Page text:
Rejoice! The end of lockdown is nearly in sight. Sadly, there’s still plenty of time until things really get back to normal but fear not, for there are still plenty of top quality sporting documentaries to gorge on in the meantime. Below we’ve broken down five must-see sports documentaries that have already dropped in 2021...
Last Chance U: Basketball
Netflix’s hit series returned to the silver screen this year, but unlike the previous five seasons, which took place on the gridiron, the latest instalment hits the court with an honest and gritty look at East LA, a community college basketball team on the verge of history.
Packed with raw emotion, you could argue the sport of basketball lends itself much better to a documentary series than American football ever did. Like the earlier series, it’s jam-packed with loveable characters - none more so than John Mosely, the super intense coach who has dedicated his life to ensuring the young men he looks after fulfill their potential. It’s the closest thing you’ll get to a spiritual successor to Hoop Dreams.
Bruno vs Tyson
Directed by Oscar winning filmmaker Kevin Macdonald and Benjamin Hirsch, Bruno vs Tyson chronicles the highs and lows of one of the heavyweight division’s most fondly remembered rivalries in recent memory.
The battle between The Baddest Man on the Planet and Britain’s gentle giant made for a stark contrast when Mike Tyson and Frank Bruno fought two heavyweight classics in 1989 and 1996, respectively, but in many ways, as shown in this documentary, they were very much two sides of the same coin. The documentary is capped off with a brilliant reunion between the two, and the respect on show between the two former prizefighters is a sight to behold.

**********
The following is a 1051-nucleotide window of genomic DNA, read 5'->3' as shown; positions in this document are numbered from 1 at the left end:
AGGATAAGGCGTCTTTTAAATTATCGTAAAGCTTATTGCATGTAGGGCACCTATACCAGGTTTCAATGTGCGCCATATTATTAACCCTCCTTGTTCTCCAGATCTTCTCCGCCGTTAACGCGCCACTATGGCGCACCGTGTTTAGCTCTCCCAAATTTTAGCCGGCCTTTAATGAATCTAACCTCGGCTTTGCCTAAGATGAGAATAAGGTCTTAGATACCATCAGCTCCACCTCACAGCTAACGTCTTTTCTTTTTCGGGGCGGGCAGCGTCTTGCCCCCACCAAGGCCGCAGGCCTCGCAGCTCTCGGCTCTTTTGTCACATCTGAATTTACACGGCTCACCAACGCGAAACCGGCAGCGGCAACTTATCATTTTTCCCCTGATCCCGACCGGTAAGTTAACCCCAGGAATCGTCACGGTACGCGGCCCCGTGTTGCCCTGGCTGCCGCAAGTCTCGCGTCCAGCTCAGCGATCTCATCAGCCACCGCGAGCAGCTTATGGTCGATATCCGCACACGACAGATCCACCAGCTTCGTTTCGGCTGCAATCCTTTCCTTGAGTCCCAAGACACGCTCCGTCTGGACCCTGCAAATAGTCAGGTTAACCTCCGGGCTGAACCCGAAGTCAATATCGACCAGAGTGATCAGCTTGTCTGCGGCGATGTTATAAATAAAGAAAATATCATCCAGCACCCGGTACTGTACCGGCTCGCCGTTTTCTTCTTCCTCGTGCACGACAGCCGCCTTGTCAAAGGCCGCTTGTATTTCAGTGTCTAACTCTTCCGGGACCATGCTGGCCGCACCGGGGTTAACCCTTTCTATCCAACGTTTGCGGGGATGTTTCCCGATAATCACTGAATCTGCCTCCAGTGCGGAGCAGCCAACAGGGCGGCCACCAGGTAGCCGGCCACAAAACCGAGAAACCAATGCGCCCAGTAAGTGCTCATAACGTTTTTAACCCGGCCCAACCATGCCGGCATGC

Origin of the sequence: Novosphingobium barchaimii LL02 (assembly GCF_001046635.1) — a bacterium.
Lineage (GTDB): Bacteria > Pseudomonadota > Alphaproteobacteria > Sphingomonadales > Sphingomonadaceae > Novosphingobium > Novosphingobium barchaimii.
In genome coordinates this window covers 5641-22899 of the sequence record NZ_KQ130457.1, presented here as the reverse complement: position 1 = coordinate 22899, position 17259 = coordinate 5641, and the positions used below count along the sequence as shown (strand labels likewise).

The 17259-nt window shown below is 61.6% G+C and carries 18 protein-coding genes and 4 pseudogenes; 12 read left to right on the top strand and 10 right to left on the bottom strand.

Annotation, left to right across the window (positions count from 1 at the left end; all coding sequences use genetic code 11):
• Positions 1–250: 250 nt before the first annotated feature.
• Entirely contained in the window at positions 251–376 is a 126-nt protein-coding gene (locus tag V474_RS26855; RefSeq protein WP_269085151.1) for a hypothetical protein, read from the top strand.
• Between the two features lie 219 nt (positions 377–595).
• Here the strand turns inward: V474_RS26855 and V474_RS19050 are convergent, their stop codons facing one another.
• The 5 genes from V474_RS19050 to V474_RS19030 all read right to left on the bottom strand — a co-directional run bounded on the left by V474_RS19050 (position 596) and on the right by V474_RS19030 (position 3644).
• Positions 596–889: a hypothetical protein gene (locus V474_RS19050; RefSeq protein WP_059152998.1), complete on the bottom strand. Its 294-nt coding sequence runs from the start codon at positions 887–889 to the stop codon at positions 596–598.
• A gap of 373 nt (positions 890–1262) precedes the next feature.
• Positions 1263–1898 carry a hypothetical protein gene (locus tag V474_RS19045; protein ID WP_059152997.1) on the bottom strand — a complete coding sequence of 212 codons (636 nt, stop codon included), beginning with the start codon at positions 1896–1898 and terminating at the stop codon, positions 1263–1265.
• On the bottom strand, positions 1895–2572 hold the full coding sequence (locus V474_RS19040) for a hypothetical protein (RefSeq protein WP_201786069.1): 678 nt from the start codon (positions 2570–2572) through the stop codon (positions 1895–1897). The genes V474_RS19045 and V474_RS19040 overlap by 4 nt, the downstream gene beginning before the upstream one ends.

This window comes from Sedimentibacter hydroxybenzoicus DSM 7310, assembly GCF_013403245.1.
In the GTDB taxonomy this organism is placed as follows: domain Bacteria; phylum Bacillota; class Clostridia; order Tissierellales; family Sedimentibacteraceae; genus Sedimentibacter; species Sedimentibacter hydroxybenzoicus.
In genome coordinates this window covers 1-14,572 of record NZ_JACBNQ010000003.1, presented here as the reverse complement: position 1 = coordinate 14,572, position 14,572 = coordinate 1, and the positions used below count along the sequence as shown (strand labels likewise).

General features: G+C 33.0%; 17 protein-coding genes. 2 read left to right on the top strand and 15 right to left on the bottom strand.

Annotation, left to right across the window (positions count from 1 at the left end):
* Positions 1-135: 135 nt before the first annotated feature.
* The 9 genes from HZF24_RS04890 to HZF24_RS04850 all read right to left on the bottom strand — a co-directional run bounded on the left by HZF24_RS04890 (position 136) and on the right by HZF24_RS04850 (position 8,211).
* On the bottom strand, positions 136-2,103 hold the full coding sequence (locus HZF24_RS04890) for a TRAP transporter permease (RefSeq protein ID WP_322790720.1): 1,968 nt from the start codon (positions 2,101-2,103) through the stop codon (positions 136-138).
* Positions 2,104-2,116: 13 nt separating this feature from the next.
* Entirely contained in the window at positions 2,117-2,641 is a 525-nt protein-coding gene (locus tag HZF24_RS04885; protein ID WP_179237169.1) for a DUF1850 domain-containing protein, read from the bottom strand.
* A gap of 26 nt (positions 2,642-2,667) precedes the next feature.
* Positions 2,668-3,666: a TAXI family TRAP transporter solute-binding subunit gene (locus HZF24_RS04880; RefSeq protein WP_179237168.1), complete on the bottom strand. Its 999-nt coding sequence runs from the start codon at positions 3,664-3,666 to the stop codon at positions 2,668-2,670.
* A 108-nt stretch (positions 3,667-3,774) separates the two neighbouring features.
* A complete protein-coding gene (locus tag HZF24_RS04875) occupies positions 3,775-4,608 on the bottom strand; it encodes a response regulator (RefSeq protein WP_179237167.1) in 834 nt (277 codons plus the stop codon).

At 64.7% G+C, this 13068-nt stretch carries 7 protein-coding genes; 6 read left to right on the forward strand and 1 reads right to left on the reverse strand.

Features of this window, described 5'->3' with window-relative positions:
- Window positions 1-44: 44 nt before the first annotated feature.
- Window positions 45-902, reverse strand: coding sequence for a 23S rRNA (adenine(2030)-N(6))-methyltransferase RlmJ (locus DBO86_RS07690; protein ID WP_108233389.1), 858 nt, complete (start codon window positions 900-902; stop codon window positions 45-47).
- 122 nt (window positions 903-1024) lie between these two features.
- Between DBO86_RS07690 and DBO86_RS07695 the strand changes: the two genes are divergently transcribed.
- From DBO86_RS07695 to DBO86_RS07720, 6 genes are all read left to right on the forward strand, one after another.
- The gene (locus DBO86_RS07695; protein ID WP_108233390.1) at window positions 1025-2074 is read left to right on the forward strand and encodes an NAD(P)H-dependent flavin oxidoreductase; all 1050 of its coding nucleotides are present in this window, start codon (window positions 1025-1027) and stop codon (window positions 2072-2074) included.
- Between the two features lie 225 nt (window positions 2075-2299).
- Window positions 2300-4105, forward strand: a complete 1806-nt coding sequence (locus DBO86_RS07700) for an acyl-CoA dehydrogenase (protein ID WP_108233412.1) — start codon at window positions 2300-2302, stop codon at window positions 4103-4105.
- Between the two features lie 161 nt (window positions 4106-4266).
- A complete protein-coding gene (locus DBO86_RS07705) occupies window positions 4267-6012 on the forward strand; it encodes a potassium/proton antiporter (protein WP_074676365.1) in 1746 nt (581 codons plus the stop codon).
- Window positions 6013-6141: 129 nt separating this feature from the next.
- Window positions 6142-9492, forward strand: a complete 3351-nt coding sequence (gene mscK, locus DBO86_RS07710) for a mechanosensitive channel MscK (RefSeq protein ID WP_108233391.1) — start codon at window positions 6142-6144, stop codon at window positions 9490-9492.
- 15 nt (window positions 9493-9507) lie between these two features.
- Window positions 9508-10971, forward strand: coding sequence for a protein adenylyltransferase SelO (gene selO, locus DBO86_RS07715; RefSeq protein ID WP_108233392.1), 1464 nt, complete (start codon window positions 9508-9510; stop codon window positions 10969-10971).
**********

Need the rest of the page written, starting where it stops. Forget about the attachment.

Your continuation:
Drive To Survive - Season 3
The Formula One season returns this weekend with the Bahrain GP and what better way to whet your appetite ahead of a potentially record-breaking campaign than the latest series of Netflix’s Drive To Survive, which dropped on the streaming service last week.
Drive To Survive once again shows the drivers, managers and team owners as they navigate life in the fast lane but what makes this third series so fascinating is the unique backdrop of the 2020 season - one we’re unlikely to see again - with Coronavirus causing havoc as Lewis Hamilton, Daniel Ricciardo and the other top drivers on the grid pursue glory.
This two-part documentary which landed on Sky in January gives unprecedented behind-the-scenes access to the life and times of one of sport’s greatest modern day icons, Tiger Woods.
Chronicling the 15-time Major winner’s transformation from prodigy into bona fide superstar, his fall from grace and subsequent return to the top at the 2019 Masters tournament, the documentary brings in a number of figures who have spent time with the legend, including former caddy and friend Steve Williams, Sir Nick Faldo and, for the first time, Rachel Uchitel, the woman at the centre of the scandal that nearly ended Tiger’s career.
As the first Asian footballer to score 50 Premier League goals and a Ballon d’Or nominee, there’s no denying that Son Hueng-Min is one of the Premier League’s most popular imports right now. Sonsational, a South Korean documentary that was repackaged for Amazon Prime in January, shows us Son’s incredible journey from childhood to his first contract in Germany and then his subsequent move to Spurs.
It’s filled with highs and lows, but one of the most interesting takeaways from the entire thing is the brutal training regimes his father set out for him every day as a youngster, regardless of weather, ensuring his son developed into the world-class player he is today. You’ll have a new respect for the South Korean superstar once you’ve finished this.